Wrong to condemn Muslims en masse over attacks
A closer examination of Colin Nevin's grotesque exploitation of the Leytonstone tube station attack (Write Back, December 9) exposes his transparent Islamophobic agenda.
Mr Nevin would have us ignore the nuance contained within the powerful words spoken by the onlooker who shouted: "You ain't no Muslim, bruv," as police detained the Leytonstone tube station attacker. He wants us to overlook the significance of Muslims rejecting violent actions and, instead, follow Mr Nevin's own ridiculous logic that because "the attacker was a Muslim" that this somehow proves that the "common denominator in the majority of such terror attacks" must be Islam.
Essentially, Mr Nevin wants us to view all Muslims as potential threats to our society.
His words are just a reworking of commonly used tropes that aim to make us view a person's ethnicity, or faith, as a key factor in their actions, ideologies and radicalisation/extremism. In reality, there are often far more relevant socio-political motivations which we mostly fail to discuss - usually because we, rather unfortunately, accept ignorance over nuance on most occasions.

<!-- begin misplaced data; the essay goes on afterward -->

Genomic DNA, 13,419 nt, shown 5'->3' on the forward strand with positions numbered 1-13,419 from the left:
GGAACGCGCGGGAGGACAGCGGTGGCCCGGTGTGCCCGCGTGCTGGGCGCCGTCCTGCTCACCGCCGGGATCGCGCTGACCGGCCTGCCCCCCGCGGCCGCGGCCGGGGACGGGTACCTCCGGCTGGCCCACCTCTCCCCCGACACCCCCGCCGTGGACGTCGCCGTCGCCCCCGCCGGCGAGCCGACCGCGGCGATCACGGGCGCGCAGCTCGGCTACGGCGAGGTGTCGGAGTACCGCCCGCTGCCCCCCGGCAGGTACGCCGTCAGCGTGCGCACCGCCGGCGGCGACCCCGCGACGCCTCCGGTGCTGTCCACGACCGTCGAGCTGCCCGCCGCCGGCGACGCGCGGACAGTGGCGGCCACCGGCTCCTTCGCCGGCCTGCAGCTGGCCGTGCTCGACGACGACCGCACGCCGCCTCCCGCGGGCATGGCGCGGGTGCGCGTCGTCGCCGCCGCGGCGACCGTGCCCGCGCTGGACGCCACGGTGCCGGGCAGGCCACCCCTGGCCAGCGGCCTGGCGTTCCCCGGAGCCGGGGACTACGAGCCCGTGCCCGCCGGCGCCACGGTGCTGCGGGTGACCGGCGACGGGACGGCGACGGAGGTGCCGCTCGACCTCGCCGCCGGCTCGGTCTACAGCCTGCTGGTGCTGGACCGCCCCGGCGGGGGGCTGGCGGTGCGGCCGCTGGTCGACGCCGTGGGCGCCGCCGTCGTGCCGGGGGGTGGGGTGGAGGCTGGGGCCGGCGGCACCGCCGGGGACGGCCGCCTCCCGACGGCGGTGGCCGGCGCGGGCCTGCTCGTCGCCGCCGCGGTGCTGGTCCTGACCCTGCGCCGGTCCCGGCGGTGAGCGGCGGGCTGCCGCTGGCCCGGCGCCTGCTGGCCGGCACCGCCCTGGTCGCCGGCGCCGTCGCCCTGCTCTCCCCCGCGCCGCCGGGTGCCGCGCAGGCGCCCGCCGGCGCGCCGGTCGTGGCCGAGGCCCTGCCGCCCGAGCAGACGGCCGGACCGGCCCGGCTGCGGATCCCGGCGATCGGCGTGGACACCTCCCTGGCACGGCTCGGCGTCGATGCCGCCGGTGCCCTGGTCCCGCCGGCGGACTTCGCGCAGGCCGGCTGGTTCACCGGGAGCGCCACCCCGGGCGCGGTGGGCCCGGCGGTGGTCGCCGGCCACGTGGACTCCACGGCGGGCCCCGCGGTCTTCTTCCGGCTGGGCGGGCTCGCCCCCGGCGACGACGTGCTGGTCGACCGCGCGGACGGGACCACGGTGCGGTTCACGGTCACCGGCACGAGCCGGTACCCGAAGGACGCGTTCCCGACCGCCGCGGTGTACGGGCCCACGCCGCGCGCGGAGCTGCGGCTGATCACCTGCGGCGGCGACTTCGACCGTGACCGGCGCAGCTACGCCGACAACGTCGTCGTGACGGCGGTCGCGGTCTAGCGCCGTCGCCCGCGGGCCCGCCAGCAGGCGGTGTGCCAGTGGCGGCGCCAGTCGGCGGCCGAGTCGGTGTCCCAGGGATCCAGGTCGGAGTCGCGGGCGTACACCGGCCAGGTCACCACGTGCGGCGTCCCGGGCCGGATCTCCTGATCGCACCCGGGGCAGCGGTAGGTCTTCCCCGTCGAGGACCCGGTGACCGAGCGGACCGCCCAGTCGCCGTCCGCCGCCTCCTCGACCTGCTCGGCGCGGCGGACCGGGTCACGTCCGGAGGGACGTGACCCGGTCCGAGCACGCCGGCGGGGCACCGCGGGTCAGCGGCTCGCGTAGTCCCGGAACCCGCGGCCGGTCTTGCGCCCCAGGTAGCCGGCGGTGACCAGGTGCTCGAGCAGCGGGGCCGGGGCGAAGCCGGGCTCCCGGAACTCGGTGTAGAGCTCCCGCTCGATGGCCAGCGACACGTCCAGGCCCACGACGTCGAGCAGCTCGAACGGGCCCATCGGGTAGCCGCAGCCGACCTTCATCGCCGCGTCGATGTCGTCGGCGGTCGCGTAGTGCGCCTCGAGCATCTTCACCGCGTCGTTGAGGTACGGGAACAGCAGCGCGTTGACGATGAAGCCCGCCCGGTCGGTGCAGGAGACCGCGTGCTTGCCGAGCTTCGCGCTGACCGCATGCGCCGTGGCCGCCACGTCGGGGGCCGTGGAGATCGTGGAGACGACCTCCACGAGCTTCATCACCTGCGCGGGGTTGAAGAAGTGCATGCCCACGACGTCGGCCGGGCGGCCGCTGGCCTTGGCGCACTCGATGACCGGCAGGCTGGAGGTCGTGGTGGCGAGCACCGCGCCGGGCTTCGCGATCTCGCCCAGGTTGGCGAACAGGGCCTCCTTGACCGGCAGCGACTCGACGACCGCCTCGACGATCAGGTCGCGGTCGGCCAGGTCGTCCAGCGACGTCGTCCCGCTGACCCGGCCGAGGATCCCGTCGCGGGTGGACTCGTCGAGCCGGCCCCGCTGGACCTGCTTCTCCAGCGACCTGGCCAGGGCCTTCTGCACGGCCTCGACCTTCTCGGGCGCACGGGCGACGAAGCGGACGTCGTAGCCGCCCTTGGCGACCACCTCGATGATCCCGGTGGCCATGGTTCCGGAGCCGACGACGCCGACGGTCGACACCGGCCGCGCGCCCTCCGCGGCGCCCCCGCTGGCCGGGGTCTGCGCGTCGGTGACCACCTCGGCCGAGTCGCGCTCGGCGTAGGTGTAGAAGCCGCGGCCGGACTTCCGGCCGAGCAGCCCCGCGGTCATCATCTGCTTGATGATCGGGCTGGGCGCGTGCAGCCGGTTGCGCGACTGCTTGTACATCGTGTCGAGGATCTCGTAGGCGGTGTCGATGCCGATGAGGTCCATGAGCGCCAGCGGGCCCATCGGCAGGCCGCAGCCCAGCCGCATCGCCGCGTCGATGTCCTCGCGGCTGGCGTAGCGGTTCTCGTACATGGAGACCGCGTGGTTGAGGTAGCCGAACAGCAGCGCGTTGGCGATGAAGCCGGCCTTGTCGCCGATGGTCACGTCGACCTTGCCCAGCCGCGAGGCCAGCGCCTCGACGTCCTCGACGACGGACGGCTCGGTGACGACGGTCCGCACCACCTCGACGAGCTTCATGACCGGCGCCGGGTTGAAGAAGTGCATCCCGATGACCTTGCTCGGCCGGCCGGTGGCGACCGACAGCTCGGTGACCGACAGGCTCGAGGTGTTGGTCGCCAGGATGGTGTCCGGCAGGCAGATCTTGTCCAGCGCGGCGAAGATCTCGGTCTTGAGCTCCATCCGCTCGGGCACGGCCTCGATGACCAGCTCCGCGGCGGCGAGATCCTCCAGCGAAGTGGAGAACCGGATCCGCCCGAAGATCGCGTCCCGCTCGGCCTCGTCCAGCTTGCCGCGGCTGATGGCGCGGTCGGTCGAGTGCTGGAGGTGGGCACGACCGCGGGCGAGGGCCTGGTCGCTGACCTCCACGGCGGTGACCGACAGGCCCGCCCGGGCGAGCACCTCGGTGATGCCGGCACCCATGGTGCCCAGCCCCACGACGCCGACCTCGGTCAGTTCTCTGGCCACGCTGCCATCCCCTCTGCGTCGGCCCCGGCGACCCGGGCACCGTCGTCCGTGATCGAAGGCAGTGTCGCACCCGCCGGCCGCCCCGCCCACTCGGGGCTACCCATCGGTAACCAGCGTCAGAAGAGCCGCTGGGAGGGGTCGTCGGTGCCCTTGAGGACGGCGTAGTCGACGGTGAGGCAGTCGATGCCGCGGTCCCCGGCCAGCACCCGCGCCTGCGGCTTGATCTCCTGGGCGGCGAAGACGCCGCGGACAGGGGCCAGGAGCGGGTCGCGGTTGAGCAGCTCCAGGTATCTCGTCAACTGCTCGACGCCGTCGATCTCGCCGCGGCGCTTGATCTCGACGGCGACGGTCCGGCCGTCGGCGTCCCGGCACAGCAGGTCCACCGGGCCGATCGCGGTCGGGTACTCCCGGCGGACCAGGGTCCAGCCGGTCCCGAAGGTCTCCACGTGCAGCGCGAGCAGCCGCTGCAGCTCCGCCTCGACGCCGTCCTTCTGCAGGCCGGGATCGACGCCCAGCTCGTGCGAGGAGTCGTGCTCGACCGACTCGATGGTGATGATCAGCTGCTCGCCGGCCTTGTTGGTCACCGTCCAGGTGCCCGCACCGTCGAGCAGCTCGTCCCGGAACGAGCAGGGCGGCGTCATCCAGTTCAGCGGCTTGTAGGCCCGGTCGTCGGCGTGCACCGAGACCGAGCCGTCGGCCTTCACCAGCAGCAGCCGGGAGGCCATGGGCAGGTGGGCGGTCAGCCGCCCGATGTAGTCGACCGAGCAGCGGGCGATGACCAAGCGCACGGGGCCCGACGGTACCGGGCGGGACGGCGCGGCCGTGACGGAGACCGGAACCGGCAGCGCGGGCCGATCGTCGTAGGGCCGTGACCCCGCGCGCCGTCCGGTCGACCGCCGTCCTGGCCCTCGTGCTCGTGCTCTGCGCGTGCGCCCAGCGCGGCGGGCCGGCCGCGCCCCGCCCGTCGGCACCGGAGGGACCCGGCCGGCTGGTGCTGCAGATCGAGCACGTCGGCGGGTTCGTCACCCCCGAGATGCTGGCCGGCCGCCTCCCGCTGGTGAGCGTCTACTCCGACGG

His claim that "every suicide bomber has proven to be a Muslim" is also totally at odds with the facts.
While it is certainly true that, since 2004, a far greater number of perpetrators have been Muslim, this does not mean we just ignore the socio-political factors, or assume that Islam is the sole common factor.
We should also never overlook that the first suicide bomber was Russian, that some of the first victims of suicide bombing were in Russia and that others - such as the Chinese suicide squads, Japanese kamikaze and even Christian groups - have utilised such despicable acts of violence.